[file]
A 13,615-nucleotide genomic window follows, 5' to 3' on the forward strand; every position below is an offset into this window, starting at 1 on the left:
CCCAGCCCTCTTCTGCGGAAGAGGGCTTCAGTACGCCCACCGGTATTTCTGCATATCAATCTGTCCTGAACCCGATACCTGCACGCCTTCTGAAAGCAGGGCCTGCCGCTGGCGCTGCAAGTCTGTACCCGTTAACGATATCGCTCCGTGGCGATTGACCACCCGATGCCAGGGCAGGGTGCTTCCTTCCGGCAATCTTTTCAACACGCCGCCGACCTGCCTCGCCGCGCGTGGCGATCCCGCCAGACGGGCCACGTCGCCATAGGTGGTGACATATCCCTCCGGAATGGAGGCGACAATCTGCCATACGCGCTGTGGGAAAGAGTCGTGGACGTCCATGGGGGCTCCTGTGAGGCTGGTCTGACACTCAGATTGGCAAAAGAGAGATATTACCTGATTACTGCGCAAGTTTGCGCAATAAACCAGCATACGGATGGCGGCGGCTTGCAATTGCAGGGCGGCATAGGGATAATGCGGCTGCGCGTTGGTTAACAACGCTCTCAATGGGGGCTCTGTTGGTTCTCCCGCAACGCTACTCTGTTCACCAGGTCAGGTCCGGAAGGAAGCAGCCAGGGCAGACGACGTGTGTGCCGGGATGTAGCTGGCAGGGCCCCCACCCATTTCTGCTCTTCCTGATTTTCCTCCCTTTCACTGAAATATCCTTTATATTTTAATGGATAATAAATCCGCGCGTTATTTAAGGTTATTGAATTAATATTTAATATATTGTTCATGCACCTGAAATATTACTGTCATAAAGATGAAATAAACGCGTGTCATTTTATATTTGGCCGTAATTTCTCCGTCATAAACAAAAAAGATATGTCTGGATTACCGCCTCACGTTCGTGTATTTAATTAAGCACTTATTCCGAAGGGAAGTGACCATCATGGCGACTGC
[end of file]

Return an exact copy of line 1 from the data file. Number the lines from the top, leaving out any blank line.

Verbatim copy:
A 13,615-nucleotide genomic window follows, 5' to 3' on the forward strand; every position below is an offset into this window, starting at 1 on the left: